talking about here can be witnessed by checking out “Speranta media” on
    YouTube. Then go see “Biserica Baptista Speranta Oradea” – also on
    YouTube. Does their approach work? Well look at the churches packed to
    the doors and often with away over 50% of the millennial demographic in
    attendance. We so much need this in Canada. Why not copy those
    Christians in Romania ? It seems to be working.

  2. […] Related Reading: 5 Ways The Decline Of Radio And TV Can Tell Us About The Future Of The Church […]

  3. qawii3 . on December 2, 2016 at 10:29 am

    I must have mentioned this before, but a very good example of what you are talking about here can be witnessed by checking out “Speranta media” on YouTube. Then go see “Biserica Baptista Speranta Oradea” – also on YouTube. Does their approach work? Well oook at the churches pasked to the doors and often with away over 50% of the millennial demographic in attendance. We so much need this in Canada. Why not copy those Christians in Romania ? It seems to be working.

  4. […] 5 Things The Decline Of Radio And TV Can Tell Us About The Future Of The Church by Carey Nieuwhof […]

  5. Mark Henri on November 30, 2016 at 8:06 pm

    This lack of meaning you’re talking about extends to many worship teams I’ve played on or seen in the last couple of years.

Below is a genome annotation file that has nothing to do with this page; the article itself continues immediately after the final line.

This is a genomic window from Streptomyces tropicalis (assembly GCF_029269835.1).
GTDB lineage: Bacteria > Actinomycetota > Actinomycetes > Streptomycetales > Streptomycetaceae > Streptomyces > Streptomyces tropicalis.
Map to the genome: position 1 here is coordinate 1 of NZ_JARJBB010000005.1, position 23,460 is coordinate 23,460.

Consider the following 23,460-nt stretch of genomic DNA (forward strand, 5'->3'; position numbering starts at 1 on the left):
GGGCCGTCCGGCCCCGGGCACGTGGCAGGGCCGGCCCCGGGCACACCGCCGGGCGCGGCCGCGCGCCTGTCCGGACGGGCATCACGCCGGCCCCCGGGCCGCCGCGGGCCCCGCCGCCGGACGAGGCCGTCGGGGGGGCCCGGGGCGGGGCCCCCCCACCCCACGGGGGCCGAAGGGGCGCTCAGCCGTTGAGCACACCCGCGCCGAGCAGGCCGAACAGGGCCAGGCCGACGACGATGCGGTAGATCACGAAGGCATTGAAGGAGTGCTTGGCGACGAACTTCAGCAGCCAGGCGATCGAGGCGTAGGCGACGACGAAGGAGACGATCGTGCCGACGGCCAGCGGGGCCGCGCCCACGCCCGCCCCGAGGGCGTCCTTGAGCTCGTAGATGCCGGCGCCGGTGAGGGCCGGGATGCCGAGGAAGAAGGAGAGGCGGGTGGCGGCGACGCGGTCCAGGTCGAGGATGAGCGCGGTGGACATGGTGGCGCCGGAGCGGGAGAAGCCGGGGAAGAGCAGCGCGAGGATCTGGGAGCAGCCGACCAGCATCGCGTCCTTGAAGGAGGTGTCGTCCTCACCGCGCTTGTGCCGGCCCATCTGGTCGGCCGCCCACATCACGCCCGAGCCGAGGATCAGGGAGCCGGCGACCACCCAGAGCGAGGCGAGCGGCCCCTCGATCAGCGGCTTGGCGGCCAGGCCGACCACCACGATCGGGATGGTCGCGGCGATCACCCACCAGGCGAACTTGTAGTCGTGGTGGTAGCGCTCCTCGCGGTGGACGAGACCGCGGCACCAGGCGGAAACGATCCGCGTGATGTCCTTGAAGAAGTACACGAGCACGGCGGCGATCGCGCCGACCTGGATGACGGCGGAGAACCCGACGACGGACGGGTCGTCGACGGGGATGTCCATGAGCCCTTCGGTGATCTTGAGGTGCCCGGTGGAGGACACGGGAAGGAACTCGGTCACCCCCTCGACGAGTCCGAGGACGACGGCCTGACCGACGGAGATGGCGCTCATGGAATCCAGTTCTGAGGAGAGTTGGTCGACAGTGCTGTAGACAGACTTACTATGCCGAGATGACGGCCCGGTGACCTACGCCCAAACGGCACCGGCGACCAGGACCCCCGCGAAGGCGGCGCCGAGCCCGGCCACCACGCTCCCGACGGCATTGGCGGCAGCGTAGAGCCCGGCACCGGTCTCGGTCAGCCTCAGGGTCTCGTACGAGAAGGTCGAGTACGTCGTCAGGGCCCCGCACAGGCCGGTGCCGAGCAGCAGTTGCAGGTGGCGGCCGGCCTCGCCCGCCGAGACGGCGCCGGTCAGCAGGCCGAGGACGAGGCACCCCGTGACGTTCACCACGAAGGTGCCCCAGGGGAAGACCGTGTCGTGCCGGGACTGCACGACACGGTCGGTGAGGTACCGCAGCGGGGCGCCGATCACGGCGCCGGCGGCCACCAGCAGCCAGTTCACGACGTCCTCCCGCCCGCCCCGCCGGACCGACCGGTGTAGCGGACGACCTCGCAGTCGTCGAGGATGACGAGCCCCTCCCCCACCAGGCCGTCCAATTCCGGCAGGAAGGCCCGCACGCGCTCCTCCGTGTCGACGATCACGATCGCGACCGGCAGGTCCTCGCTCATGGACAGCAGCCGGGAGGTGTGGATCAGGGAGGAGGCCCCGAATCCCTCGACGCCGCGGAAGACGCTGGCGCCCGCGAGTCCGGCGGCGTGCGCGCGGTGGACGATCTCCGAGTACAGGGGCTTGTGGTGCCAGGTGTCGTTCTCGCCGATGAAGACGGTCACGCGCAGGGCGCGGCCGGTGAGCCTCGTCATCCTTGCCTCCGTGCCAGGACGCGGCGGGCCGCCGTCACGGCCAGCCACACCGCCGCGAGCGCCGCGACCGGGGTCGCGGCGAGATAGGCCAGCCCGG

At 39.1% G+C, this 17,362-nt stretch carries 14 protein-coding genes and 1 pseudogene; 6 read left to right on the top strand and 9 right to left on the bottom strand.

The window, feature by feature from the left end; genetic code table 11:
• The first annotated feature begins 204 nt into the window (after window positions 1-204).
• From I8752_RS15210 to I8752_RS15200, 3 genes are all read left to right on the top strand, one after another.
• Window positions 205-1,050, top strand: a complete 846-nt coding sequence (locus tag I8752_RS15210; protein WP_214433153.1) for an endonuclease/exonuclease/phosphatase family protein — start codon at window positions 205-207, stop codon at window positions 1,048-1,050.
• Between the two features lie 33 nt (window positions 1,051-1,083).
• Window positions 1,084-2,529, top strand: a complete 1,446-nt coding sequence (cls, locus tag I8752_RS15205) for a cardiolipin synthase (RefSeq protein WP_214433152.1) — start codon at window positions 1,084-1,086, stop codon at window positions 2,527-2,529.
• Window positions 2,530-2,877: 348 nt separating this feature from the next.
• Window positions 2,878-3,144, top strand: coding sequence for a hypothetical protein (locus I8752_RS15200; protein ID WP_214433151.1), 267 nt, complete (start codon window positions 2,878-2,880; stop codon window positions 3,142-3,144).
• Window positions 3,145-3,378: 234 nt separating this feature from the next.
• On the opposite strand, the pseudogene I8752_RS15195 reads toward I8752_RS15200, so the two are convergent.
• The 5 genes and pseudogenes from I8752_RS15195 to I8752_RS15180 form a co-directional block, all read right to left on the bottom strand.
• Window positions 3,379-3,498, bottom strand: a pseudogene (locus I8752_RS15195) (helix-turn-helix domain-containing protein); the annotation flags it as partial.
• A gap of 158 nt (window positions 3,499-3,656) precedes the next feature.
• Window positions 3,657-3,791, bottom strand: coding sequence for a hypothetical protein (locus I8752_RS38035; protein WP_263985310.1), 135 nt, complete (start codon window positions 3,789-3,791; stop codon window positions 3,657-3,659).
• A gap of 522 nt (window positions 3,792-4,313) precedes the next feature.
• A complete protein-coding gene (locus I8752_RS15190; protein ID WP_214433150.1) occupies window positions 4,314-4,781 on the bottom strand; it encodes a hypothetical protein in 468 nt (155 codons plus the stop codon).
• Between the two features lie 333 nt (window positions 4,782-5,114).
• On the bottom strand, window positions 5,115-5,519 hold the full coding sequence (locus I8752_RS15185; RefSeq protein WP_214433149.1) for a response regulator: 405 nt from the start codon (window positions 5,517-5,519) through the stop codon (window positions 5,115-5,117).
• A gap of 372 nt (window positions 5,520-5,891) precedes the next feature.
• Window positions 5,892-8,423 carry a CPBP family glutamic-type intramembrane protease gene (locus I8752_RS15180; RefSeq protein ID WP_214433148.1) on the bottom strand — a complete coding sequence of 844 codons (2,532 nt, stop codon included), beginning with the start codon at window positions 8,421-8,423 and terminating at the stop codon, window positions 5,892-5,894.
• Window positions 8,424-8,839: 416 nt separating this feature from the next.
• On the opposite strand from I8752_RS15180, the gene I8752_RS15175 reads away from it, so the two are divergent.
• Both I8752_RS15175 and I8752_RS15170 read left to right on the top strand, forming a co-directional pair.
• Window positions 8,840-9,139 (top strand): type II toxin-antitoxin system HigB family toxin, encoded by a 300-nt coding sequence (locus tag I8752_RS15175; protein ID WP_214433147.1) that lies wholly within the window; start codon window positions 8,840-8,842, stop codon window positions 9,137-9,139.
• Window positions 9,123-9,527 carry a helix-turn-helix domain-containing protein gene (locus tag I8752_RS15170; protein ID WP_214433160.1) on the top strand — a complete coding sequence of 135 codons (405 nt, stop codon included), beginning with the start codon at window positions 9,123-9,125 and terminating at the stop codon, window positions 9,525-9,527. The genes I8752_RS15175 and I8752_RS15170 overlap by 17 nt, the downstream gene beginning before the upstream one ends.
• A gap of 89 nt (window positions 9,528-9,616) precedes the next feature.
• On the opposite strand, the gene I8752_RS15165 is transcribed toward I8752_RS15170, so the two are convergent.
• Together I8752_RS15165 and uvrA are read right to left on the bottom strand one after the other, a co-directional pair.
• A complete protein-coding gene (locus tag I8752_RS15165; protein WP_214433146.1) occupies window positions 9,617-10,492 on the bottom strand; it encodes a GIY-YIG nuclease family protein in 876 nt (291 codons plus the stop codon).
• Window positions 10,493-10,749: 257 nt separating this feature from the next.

6. Michael S Carlton on November 29, 2016 at 8:21 pm

    Great post Carey! I love checking out the changes in culture and wrestling with how the Church can be innovative so that we are not playing catch up. That is why I completely agree with you that Culture changes, but the mission doesn’t change. If culture didn’t change we would still have a church service that was structured like the 1st century Church described in the NT!

    I will say on point 5 I heard Garyvee talking how the internet has shifted and changed so much. It started as an information hub where you plastered your information out to the world and that felt valuable, but now it has evolved to much more of an experience and encounters. People want dialogue online not a digital newspaper. I think that is where someone like Life.Church has really excelled in their dealings with online Church as they are just as interested in the conversations they create as the information they are sharing!